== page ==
What if, for example, industrial energy-matter conversion devices are invented and enter into widespread public use by the year 2040? In such a future, the materials to construct such buildings could literally be replicated by converting energy into matter ala Star Trek. If this is a post-scarcity future in which there’s an abundance of non-fossil fuel, clean and renewable energy, then no mining or imperialism would be required to bring such architecture to life on a large scale.

Maybe such technology will never exist. We have no way of knowing. In my opinion though, that lack of psychic ability doesn’t mean we should simply deem such architecture forever bad and unsustainable into infinity times a million no take backs or redo's. The same is true of technology in general. That kind of projection into the future is extremely limiting, and is the opposite of what solarpunk has been and should be all about.

I certainly understand and empathize with the desire to pull solarpunk values into the present, apply them to the world around us, and then project them back into the future. It can be easy to judge solarpunk futurist art and literature through our present day lenses and techo-cultural context.

This is an especially easy trap to fall into for those of us who are anarchists. We believe in the power and necessity of prefigurative direct action, and so it can be easy for us to slip into the habit of pushing the values of our present day politics, environmentalism, and other values onto solarpunk futurism. But doing so can be extremely counterproductive and quite frankly, it isn’t fair to the future.

Solarpunk as a genre is a means by which we’re exploring possible futures. In my estimation, that means we decidedly aren’t prescribing one single future that we declare to be the best. And we’re absolutely not going about trying to force any such single vision of the future (especially by pain of harassment and cyberbullying) onto anyone who dares to use the word solarpunk. I can’t find anything that I believe to be utopian, hopeful, or optimistic about such attitudes and actions.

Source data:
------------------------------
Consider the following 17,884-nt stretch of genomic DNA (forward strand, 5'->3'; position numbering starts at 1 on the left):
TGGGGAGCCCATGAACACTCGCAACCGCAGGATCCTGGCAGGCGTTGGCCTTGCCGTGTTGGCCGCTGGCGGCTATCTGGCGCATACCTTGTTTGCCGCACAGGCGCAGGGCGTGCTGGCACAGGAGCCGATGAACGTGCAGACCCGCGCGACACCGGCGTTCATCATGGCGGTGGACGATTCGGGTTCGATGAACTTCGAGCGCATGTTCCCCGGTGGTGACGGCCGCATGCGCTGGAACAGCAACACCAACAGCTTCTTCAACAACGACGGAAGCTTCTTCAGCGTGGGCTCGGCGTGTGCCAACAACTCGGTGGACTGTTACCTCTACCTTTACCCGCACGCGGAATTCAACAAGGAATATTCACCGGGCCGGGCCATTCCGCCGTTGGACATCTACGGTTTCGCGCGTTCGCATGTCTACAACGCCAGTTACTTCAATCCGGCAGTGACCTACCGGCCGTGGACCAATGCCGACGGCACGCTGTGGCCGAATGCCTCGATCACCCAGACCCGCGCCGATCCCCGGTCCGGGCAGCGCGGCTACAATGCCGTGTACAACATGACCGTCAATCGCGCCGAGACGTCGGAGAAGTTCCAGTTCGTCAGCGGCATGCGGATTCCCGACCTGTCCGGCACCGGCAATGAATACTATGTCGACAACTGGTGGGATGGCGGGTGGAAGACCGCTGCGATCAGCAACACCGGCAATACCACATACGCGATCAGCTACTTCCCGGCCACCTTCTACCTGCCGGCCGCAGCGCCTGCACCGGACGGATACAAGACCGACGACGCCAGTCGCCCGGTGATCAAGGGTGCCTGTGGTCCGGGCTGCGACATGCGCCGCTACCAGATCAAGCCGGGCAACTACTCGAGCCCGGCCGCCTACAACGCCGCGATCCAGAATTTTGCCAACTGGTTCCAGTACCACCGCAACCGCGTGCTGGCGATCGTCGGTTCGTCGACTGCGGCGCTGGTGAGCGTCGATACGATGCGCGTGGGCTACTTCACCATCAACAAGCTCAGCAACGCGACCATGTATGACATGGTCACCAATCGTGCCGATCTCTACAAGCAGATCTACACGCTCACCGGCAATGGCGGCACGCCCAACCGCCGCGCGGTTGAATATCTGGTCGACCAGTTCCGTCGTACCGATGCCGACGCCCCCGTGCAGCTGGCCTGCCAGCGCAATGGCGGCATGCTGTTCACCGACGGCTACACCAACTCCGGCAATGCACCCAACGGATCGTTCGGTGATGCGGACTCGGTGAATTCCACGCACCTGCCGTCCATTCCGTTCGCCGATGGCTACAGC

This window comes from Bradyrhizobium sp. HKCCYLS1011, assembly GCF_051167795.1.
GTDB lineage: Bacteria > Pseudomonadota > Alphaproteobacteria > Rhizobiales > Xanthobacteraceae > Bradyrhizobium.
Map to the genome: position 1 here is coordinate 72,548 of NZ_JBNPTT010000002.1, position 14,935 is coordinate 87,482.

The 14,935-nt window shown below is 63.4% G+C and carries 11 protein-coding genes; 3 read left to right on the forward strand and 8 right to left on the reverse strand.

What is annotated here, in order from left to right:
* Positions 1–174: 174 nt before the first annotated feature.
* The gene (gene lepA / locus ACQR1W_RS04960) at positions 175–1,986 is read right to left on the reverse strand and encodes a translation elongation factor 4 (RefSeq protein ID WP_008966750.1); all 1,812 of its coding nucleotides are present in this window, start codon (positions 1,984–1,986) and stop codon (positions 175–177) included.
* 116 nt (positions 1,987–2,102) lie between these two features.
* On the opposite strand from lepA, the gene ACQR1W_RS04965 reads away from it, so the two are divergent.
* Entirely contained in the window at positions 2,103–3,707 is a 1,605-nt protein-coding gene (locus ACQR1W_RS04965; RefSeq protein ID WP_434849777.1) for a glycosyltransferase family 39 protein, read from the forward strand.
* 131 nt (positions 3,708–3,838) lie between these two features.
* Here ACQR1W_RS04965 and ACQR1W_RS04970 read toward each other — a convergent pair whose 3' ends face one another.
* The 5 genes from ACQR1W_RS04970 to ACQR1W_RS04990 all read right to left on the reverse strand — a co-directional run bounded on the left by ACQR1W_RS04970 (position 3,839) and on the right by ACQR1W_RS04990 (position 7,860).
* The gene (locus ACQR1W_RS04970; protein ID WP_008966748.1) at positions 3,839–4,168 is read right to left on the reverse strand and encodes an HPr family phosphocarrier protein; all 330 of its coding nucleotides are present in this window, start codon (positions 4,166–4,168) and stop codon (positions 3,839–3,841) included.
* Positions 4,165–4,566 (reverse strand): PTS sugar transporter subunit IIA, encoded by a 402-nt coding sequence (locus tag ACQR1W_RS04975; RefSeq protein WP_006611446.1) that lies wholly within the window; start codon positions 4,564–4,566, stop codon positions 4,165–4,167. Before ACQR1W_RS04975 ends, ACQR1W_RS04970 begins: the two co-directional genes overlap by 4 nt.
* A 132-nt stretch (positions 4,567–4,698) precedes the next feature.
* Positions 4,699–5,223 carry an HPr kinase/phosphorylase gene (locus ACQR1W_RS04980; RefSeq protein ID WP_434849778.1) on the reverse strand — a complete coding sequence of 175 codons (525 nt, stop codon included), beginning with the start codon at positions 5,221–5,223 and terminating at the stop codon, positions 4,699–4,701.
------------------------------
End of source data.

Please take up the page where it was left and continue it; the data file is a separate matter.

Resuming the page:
We have to be careful then about how, where, and when we apply our present day values, world views, and critical lenses to solarpunk futurism. That doesn’t mean solarpunk and those who engaged in such imagining get a free pass to do create, say, or do anything without any measure of accountability. There are some things that just are and should be solarpunk by virtue of its utopianism—values such as being antiwar, antiracist, and anticapitalist.

But at the same time, it means we should be careful about doubling down on the fallacy that just because a technology as we use or understand it today is bad, unhealthy, or somehow damaging, that it’s predetermined to be so forever and always until the end of time. To hold such a belief is to insist that progress is impossible. Such a perspective is unnecessarily limiting, and it’s rooted in pessimism. How then can it be solarpunk? I’m skeptical, to say the least.

With what seem like obvious exceptions (again things like war, fascism, white supremacy, sexism, gender essentialism, capitalism, imperialism, bigotry in general, and other decidedly un-utopian things that make our current world the blatant dystopia that it is), I believe we should be careful about deeming things like technology as “not solarpunk” just because they don’t work in our dystopian present, or because they don’t fit into our current world view that has developed in reaction to that dystopian present. If we do, then we’re dooming our future to an extremely narrow and limited vision.

Justine Norton-Kertson (they/he/she) is the editor-in-chief of Android Press, and co-editor-in-chief of Solarpunk Magazine. They live in rural Oregon with his partner, puppies, cats, goats, and beehives. She can be found on Twitter @jankwrites.